, , , ,

Queen and Country Collection (3)

We discovered Queen & Country on the Totally Top Secret Fifty Cent Rack last year. Someone blessed us by leaving about 2/3 of the series there, and it was easy enough to fill in the rest with VF/NM copies at about a buck a piece.

We have read many of Greg Rucka’s crime and detective stories before, but this is our favorite. Rucka made his mark at DC with his work on Batman in Detective Comics, among others. We prefer his indie short stories like Felon for Image/Top Cow, and Oni Press titles Whiteout and Stumptown. Queen & Country, also from Oni Press, proved as enjoyable as any of these, if not more.

Queen and Country Collection (4)

It takes a while to get into the series if you read it like a novel, due to Rucka’s insistence on action above introspection. We get right into the thick of things with the characters without much context as to who they are. Only as they begin to deal with the consequences of their spy operations do we begin to bond with them and see what they are made of.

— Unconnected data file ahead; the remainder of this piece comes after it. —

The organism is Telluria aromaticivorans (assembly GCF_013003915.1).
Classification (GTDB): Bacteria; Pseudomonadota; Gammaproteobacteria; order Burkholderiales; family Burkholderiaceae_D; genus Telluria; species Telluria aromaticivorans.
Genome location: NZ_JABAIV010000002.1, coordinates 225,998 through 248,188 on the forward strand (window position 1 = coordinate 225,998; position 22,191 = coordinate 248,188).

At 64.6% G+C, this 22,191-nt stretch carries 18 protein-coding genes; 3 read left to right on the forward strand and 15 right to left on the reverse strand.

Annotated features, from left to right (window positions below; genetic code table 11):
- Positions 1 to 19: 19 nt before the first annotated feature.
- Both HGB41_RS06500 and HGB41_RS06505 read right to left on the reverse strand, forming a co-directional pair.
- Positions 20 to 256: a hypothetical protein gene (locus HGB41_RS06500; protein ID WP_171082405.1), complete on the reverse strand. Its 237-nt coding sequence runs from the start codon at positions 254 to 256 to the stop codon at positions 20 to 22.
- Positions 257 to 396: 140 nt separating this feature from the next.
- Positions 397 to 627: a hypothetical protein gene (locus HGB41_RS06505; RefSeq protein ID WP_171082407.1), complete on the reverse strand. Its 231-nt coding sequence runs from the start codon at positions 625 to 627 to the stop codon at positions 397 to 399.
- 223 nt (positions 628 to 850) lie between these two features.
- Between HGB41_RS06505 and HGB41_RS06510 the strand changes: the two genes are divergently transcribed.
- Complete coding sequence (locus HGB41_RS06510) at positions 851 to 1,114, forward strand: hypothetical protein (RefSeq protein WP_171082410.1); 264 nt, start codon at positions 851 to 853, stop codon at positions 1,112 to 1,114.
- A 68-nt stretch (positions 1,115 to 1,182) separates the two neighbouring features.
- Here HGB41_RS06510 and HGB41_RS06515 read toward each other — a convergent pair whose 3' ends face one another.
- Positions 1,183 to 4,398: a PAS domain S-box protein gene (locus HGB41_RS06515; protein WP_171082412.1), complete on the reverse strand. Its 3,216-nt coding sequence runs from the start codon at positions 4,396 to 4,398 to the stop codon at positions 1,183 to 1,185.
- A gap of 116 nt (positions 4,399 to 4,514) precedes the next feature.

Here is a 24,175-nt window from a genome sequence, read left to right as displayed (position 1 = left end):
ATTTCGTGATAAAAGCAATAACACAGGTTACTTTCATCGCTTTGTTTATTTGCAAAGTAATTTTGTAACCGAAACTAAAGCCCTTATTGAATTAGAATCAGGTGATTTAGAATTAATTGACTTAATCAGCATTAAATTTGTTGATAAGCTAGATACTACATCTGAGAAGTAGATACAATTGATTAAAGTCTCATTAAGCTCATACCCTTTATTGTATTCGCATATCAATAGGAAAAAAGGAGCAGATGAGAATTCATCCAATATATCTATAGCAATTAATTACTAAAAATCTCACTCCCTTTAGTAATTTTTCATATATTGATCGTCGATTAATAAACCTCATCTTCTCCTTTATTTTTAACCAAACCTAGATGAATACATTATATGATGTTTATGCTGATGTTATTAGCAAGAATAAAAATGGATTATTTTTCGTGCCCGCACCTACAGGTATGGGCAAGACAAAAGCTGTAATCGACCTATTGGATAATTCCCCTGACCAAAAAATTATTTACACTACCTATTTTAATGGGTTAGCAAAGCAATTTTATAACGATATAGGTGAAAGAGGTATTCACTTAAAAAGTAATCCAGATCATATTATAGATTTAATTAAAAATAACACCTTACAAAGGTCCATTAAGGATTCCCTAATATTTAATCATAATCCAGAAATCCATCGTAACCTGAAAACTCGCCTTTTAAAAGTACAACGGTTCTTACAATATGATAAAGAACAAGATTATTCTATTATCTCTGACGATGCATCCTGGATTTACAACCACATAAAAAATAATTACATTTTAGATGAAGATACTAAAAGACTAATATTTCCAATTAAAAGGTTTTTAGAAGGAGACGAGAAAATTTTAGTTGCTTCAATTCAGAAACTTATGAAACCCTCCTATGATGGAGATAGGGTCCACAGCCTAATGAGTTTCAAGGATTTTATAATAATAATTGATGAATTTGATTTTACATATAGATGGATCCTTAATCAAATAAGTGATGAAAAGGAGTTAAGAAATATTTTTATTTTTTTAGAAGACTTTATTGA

Queen and Country Collection (5)

Told in chapters over five or six issues at a time, Queen & Country brings in a different art team for each chapter. Each dynamically different style gives us a new sense of the characters, too. We see them conceptualized anew with each new story arc. You might expect that to throw off the flow of the title, but it only deepened our enjoyment. Rucka’s scripts show us his characters more than tell us about them in exposition. Each art team shows in a unique way.

Queen and Country Collection (6)

You can find most of the series in stock as single issues and trade paperbacks. The Definitive Edition also collects these plus all the Queen & Country: Declassified spin-offs that delve into our secret agents’ past. It’s a great action/spy/adventure series we hope to read again!

Queen and Country Collection (7)
Queen and Country Collection (8)